How is the fictional Kingdom of Wakanda funding 3D printing across the US? Which university has managed to build the world’s first 3D printed titanium internal combustion engine? And who has the Air Force Research Laboratory funded for the development of materials for aerospace components?
This edition of 3D printing news Sliced features BASF, ANSYS, MachineWorks, 3DX Industries, Aurora Labs, NanoAl, Klean, Continental, Ford, University of Canterbury and DigiFabCon.
All change in 3D printing businesses
BASF 3D Printing Solutions GmbH, the additive manufacturing subsidiary of German chemical company BASF is significantly restructuring its business with the establishment of four new operative business lines.
Jeroen Wiggers will head up the “3D-P Solutions for Additive Extrusion” (AES) line whilst also assuming the Industrial applications Industry Champion role, Arnaud Guedou will lead on Liquid 3D-P Formulations & Systems (LFS) alongside his Medical & dental Industrial Champion Role, Stephan Eelman will head up 3D-P Service Solutions & Metal Systems (SMS) and is also the Aerospace Industrial champion.
Kara A. Noack will be Consumer Industrial champion, while the leadership for the “3D-P Solutions for Powder Bed Fusion” line is still under consideration.
Metal 3D printing company 3DX Industries has announced record revenues and production output from its manufacturing operations over the past year, and the forthcoming addition of at least two additional binder jetting metal 3D printers to its production floor.
New frontiers in materials and software
Aurora Labs has announced that it has completed the development of its prototype metal Powder Production Unit (PPU), with final testing now underway. The PPU paves the way for an creation of an integrated printing platform that may also include its Large Format Platform for metal 3D printing.
NanoAl, a manufacturer of aluminum alloys for metal additive manufacturing, has been awarded an SBIR Phase I grant from the Air Force Research Laboratory (AFRL) to develop aluminium-based metallic glasses for use in aerospace components.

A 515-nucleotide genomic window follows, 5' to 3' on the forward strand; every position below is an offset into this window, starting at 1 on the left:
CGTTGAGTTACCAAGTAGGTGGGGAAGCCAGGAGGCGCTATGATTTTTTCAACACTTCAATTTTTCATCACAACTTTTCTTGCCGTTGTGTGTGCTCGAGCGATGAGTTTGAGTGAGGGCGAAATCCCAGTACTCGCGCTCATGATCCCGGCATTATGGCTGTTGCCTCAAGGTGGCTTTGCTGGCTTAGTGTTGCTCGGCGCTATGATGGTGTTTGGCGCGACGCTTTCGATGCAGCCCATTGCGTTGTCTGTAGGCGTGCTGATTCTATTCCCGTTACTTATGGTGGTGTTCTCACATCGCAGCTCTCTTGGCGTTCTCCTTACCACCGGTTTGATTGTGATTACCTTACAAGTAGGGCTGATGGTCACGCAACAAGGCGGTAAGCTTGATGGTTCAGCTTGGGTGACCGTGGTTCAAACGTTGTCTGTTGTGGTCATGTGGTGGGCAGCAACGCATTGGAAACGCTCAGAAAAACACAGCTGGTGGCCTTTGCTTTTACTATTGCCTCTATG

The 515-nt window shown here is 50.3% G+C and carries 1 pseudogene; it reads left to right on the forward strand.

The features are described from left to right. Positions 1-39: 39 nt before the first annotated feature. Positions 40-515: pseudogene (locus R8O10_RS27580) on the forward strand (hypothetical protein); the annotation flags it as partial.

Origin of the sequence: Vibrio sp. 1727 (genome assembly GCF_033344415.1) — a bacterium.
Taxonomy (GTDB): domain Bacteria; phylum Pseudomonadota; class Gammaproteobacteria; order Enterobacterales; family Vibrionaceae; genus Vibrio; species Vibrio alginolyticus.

These materials combine the ability to form amorphous phases while also preserving the low density of an aluminium alloy.
Engineering simulation software company ANSYS and middleware developer MachineWorks have announced that the Polygonica Polygonal Solid Modeling Toolkit for processing polygon mesh will now be used across the ANSYS product range.
Robot cats and plastic Madonnas
Programmer and Maker Rongzhong Li has devised the OpenCat, a robotic pet that can run, purr and even interact with humans. The open source cat can be programmed using an Arduino Pro Mini, and a Raspberry Pi 3, while its skeleton can be 3D printed.
Environmental foundation Klean is continuing to 3D print a large sculpture of the Madonna and child, based on the giant sculpture created for the 2016 Summer Olympics in Rio de Janeiro. Currently, the feet of this version of the Plastic Madonna have been completed, and it will be complete for World Earth Day on 22 April.
Auto manufacturers accelerate adoption of 3D printing
Germany-based auto parts maker Continental has introduced EOS 3D printers into its factory in Chatham-Kent, Canada. Continental stated that the 3D printers would be used for production processes and manufacturing end-use parts.
Ford has announced that it is responding to a surge in demand for its SUVs by investing $25 million into its Ford Trucks plant in Louisville, Kentucky. The investment will be spent on 400 new robots, enhanced data analytics, and a second 3D printer for tooling, after installing a Stratasys Fortus 380mc in January.
Black Panther’s legacy
The world’s first 3D-printed titanium internal combustion engine, designed and built by a team of students from New Zealand’s University of Canterbury has been completed and tested.The engine and one-person car will compete in the 2018 Shell Eco-marathon Asia in Singapore from 8-11 March.
Disney has announced that $1 million of box office proceeds from its new Black Panther film towards funding STEM programs at Boys & Girls Clubs of America across the nation. Programs will include 3D printing, robotics, and HD video production.
“It is thrilling to see how inspired young audiences were by the spectacular technology in the film, so it’s fitting that we show our appreciation by helping advance STEM programs for youth, especially in underserved areas of the country, to give them the knowledge and tools to build the future they want,” said Robert A. Iger, Chairman and CEO of Disney.
Running from 27-29 March, the conference will feature The Fab Foundation’s Sherry Lassiter, America Makes’ Rob Gorham, and Tooling-U SME’s Jeannine Kunz.
Could your design be the face of this year’s trophy? Protolabs is sponsoring the 2018 3D Printing Industry Awards design competition. Submit your design now to win a 3D printer.
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Featured image shows Rongzhong Li’s OpenCat. Photo via Petoi.